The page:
Jacobsson, a former Green party gubernatorial candidate and a leader of the demonstration, was at an Alaska Federation of Natives convention and could not be reached for comment. Jacobsson staged an additional subsistence protest through a hunger strike that lasted nearly a month until friends and family persuaded her to end the fast.
Trial of the remaining four defendants is scheduled for Feb. 28, said defense attorney Wagner.
But she said ``we're not going to make any hollow threats. When we go forward, it will be real and will have the backing of the entire Native community.''
The governor today responded
by saying the state's appeal was about sovereignty over state resources, not an attack on Native subsistence rights.
``The state's sovereignty over water, land and resources is not something I will barter away,'' Knowles said at a morning press conference.
AFN leaders spoke as members held an emergency meeting to start plotting a strategy to oppose the governor.
The Katie John appeal is ``the pot boiling over'' for Natives long unhappy with state government for failing to solve the divisive subsistence issue that has gone on for three decades, said Roy Huhndorf, who co-chairs the AFN.
Knowles is appealing a 1995 ruling of the 9th Circuit Court of Appeals in the case, which is named for an Athabascan elder denied a subsistence fish camp on the Copper River. The ruling established that the federal government had subsistence authority over most state waters in Alaska.
The federal government took over subsistence fishing management on those waters in October when the state Legislature failed to approve a constitutional amendment granting a subsistence priority to rural residents, as required under federal law.
Robert Loescher, president of Juneau-based Sealaska Corp., exhorted the AFN delegates to man the barricades.
``We should stand with Katie John, defend her rights and continue her fight in the direction it takes us in the days to come,'' Loescher said.
John, 84, who lives in Mentasta, received several standing ovations as she walked to the podium and told of her early years hunting and fishing in the southeastern Interior. She also lamented that many young people are not learning the traditional skills that define their Native culture.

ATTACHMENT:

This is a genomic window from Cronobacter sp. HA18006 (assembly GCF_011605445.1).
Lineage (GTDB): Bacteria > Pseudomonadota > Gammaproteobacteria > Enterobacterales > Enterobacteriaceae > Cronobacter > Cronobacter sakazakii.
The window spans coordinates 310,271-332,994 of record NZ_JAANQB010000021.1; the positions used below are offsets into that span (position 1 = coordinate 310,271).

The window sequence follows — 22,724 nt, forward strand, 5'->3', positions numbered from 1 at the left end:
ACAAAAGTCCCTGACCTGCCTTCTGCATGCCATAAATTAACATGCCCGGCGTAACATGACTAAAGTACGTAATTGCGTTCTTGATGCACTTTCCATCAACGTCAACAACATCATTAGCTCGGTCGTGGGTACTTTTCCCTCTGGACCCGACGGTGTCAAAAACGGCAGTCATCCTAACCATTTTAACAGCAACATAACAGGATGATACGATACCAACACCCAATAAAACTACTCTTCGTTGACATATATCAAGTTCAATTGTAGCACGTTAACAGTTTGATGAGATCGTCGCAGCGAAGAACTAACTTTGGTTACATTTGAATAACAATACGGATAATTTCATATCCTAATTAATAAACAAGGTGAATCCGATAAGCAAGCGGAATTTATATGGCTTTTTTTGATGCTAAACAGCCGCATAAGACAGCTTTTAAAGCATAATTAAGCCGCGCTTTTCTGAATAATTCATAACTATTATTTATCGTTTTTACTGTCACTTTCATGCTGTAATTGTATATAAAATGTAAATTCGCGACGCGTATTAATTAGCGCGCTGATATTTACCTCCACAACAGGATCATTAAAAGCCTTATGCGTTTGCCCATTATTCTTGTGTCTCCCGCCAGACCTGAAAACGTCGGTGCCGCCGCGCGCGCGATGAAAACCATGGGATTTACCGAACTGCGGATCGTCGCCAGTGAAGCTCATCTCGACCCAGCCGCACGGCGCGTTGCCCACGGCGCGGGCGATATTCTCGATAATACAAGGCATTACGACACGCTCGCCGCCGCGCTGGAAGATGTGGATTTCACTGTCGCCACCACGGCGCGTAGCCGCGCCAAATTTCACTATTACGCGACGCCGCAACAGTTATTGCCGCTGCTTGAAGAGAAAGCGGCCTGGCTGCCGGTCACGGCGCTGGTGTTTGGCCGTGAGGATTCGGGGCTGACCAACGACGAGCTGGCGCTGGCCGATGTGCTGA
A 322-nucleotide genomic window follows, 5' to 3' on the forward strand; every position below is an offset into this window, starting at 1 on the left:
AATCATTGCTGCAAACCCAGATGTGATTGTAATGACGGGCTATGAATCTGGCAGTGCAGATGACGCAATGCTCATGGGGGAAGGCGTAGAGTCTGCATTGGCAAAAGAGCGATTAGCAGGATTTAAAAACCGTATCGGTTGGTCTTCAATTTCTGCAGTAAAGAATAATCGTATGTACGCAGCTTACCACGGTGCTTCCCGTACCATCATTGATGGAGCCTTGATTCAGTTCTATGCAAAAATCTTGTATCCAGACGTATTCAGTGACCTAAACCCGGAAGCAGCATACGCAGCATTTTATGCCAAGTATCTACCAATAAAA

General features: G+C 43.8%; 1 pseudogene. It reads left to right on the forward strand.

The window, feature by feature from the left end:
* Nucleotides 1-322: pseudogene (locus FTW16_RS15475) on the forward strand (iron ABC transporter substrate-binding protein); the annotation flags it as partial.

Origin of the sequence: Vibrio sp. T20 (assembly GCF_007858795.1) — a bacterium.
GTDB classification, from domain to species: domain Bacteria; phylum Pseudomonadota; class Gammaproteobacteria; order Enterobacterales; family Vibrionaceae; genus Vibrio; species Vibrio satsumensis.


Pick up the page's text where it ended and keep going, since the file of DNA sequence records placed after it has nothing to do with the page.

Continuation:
``I think I was more happy than they are today,'' John said.
Loescher presented John with the Elizabeth Peratrovich Humanitarian and Civil Rights Award, named in honor of a Juneau woman who played a key role in passing civil rights legislation in 1945. Today is Elizabeth Peratrovich Day and was to be celebrated in Juneau with a midday march to the Capitol and a 6:30 p.m. program at the Tlingit and Haida Community Council building at Salmon Creek.
AFN delegates also voted to oppose returning subsistence jurisdiction to the state until state leaders, including the governor, agree to joint management by tribal entities.
Knowles spokesman Bob King said the governor's appeal is rooted in state sovereignty, not subsistence rights.
``Neither this governor nor any other governor would surrender management of subsistence,'' King said. ``It's a fundamental reason Alaskans sought statehood originally.
``(Knowles) supports the rights of Katie John the person to harvest the fish she needs,'' he said. ``But it would be best done under a state management regime.''
Kitka said AFN will approach Congress to strengthen the 1980 Alaska National Interest Lands Conservation Act and other federal laws to explicitly state the subsistence rights of Alaska Natives.